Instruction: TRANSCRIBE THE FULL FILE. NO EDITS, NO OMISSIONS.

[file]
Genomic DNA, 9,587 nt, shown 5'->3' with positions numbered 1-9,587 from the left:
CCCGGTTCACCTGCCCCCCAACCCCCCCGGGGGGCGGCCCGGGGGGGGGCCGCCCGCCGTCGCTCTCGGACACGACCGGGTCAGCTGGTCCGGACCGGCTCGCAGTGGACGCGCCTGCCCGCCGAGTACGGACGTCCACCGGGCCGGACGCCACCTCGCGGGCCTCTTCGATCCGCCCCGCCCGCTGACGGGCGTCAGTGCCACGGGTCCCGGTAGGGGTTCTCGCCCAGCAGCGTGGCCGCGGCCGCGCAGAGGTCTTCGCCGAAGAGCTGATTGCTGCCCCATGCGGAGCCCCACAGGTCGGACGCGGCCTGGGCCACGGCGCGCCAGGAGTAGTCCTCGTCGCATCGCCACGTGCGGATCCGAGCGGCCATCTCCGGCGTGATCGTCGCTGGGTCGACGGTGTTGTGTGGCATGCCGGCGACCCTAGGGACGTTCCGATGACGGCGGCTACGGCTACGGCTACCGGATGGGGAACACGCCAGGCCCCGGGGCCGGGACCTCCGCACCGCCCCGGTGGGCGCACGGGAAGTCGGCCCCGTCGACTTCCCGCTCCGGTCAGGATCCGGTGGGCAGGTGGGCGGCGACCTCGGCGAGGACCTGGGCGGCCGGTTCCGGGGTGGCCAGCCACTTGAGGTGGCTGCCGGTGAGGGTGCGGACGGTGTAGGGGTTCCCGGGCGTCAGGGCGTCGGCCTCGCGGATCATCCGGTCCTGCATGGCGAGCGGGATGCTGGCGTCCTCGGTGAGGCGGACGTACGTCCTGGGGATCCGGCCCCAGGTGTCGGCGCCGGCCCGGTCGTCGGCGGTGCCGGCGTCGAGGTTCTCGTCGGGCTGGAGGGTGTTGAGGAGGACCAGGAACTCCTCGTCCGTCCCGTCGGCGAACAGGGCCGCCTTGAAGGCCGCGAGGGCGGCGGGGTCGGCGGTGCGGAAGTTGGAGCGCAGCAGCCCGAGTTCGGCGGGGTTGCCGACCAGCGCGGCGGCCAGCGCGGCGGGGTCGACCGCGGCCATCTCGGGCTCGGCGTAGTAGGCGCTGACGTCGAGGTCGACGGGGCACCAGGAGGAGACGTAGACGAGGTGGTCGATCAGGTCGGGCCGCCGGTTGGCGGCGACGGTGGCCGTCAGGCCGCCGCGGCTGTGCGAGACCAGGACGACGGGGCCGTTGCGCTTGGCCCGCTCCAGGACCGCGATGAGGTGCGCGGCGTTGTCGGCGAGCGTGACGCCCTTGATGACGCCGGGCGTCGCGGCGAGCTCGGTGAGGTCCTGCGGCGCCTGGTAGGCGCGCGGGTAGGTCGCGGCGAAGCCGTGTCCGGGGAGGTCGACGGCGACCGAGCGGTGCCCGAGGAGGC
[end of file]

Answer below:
Genomic DNA, 9,587 nt, shown 5'->3' with positions numbered 1-9,587 from the left:
CCCGGTTCACCTGCCCCCCAACCCCCCCGGGGGGCGGCCCGGGGGGGGGCCGCCCGCCGTCGCTCTCGGACACGACCGGGTCAGCTGGTCCGGACCGGCTCGCAGTGGACGCGCCTGCCCGCCGAGTACGGACGTCCACCGGGCCGGACGCCACCTCGCGGGCCTCTTCGATCCGCCCCGCCCGCTGACGGGCGTCAGTGCCACGGGTCCCGGTAGGGGTTCTCGCCCAGCAGCGTGGCCGCGGCCGCGCAGAGGTCTTCGCCGAAGAGCTGATTGCTGCCCCATGCGGAGCCCCACAGGTCGGACGCGGCCTGGGCCACGGCGCGCCAGGAGTAGTCCTCGTCGCATCGCCACGTGCGGATCCGAGCGGCCATCTCCGGCGTGATCGTCGCTGGGTCGACGGTGTTGTGTGGCATGCCGGCGACCCTAGGGACGTTCCGATGACGGCGGCTACGGCTACGGCTACCGGATGGGGAACACGCCAGGCCCCGGGGCCGGGACCTCCGCACCGCCCCGGTGGGCGCACGGGAAGTCGGCCCCGTCGACTTCCCGCTCCGGTCAGGATCCGGTGGGCAGGTGGGCGGCGACCTCGGCGAGGACCTGGGCGGCCGGTTCCGGGGTGGCCAGCCACTTGAGGTGGCTGCCGGTGAGGGTGCGGACGGTGTAGGGGTTCCCGGGCGTCAGGGCGTCGGCCTCGCGGATCATCCGGTCCTGCATGGCGAGCGGGATGCTGGCGTCCTCGGTGAGGCGGACGTACGTCCTGGGGATCCGGCCCCAGGTGTCGGCGCCGGCCCGGTCGTCGGCGGTGCCGGCGTCGAGGTTCTCGTCGGGCTGGAGGGTGTTGAGGAGGACCAGGAACTCCTCGTCCGTCCCGTCGGCGAACAGGGCCGCCTTGAAGGCCGCGAGGGCGGCGGGGTCGGCGGTGCGGAAGTTGGAGCGCAGCAGCCCGAGTTCGGCGGGGTTGCCGACCAGCGCGGCGGCCAGCGCGGCGGGGTCGACCGCGGCCATCTCGGGCTCGGCGTAGTAGGCGCTGACGTCGAGGTCGACGGGGCACCAGGAGGAGACGTAGACGAGGTGGTCGATCAGGTCGGGCCGCCGGTTGGCGGCGACGGTGGCCGTCAGGCCGCCGCGGCTGTGCGAGACCAGGACGACGGGGCCGTTGCGCTTGGCCCGCTCCAGGACCGCGATGAGGTGCGCGGCGTTGTCGGCGAGCGTGACGCCCTTGATGACGCCGGGCGTCGCGGCGAGCTCGGTGAGGTCCTGCGGCGCCTGGTAGGCGCGCGGGTAGGTCGCGGCGAAGCCGTGTCCGGGGAGGTCGACGGCGACCGAGCGGTGCCCGAGGAGGC